Statements by the governor’s fisheries adviser at the meeting of the Western Pacific Fishery Management Council last week indicated that the territory missed out on an opportunity to earn money from allowing Hawaii to use our quota of big eye tuna catch.
During the public comment session which followed a report on American Samoa’s fisheries activities at the Council meeting in Honolulu, Governor Lolo’s adviser on fisheries, Vaamua Henry Sesepasara, spoke up about the big eye quota transfer.
This allows Hawaii longliners to buy unused quota limits for big eye catch of the territories of Guam, Northern Marianas and American Samoa.
Vaamua said that the Lolo administration was not aware of the big eye quota transfer which was first carried out in 2011 and 2012 under the Togiola administration.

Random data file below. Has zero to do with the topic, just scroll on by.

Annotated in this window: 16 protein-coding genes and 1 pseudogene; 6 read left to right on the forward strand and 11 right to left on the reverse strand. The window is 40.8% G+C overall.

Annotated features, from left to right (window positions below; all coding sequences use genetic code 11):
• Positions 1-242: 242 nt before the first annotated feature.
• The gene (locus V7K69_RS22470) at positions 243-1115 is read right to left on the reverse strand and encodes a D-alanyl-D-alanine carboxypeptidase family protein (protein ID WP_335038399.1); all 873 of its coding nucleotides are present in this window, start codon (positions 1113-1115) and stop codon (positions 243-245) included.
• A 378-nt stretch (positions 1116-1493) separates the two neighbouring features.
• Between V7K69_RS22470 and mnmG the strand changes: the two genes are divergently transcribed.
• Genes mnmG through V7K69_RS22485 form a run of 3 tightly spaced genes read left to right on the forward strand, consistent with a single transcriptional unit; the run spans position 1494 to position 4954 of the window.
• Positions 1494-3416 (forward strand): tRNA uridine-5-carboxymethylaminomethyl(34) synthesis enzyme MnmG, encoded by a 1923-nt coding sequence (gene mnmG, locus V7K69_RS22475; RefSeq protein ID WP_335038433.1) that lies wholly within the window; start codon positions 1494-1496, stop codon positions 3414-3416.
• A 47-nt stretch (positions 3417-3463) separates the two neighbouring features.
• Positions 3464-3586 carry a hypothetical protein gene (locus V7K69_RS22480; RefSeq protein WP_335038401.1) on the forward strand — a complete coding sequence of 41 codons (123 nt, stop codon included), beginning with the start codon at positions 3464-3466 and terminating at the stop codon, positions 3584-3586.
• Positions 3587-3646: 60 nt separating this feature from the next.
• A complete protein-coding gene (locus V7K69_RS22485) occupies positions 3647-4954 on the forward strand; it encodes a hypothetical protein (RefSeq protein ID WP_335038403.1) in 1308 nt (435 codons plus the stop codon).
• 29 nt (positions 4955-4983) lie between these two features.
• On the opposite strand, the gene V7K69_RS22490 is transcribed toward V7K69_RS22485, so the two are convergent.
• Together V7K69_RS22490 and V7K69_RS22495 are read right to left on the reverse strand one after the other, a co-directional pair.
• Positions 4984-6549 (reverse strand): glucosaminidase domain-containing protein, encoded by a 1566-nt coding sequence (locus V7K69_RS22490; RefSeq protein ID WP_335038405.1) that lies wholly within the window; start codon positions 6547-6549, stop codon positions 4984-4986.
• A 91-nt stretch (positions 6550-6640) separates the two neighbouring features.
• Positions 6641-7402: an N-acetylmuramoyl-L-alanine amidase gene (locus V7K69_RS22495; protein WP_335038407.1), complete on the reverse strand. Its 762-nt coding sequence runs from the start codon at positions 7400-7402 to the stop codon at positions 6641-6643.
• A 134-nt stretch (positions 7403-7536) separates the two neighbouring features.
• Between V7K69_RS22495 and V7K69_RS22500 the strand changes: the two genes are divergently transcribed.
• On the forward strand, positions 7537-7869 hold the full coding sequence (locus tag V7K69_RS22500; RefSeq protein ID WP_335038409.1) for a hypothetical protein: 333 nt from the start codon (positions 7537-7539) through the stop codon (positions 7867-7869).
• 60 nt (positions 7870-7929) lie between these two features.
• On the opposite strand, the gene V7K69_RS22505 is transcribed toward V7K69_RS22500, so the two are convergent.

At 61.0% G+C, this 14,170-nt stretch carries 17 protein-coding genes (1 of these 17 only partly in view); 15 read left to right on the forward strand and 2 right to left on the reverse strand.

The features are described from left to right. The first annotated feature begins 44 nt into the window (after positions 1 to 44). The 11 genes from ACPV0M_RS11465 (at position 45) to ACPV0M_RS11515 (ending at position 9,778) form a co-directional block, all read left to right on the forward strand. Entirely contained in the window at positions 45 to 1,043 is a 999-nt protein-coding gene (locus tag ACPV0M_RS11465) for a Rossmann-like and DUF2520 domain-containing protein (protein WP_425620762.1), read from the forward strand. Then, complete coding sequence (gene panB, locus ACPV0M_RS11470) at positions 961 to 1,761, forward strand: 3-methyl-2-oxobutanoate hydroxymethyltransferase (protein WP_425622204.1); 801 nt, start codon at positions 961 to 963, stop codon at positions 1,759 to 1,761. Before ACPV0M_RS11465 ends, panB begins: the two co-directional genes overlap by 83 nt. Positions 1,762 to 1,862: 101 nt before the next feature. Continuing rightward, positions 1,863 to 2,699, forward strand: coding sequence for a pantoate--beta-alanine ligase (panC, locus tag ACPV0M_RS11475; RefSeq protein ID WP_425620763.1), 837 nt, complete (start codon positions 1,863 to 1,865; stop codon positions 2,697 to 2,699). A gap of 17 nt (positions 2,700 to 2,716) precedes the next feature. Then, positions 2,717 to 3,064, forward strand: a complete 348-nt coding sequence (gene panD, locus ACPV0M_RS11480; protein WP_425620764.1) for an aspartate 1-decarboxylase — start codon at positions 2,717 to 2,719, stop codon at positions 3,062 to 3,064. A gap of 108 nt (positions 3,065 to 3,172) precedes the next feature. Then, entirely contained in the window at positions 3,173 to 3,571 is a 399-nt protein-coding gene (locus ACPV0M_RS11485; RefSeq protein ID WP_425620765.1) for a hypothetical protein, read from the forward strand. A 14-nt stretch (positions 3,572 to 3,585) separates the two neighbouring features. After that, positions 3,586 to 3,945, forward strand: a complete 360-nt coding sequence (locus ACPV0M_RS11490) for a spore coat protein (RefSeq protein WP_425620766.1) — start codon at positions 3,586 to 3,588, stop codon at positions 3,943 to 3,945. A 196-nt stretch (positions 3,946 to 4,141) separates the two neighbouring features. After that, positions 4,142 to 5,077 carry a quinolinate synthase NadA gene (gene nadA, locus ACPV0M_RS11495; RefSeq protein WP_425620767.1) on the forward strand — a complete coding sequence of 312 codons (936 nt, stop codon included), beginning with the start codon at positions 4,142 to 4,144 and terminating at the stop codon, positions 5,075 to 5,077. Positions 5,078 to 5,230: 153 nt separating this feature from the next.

He said it wasn’t until he, Vaamua, made a call to Eric Kingma, a scientist for the Council that he was briefed of the arrangement with Hawaii longliners.
The governor’s assistant on fisheries said American Samoa was unable to make use of this opportunity in 2013, 2014, and 2015 but is thankful to the Council staff that an agreement was signed with the Hawaii Longline Association for 2016.
Vaamua expressed disappointment that the ASG representative on the Council was not present at last week’s meeting to answer questions concerning fisheries activities in American Samoa.
Director of Marine and Wildlife Resources Dr. Ruth Matagi Tofiga did not attend the meeting but her office was represented by Dr. Domingo Orchaville.
Revenues received from the big eye quota transfers provides American Samoa with funding for fisheries development projects .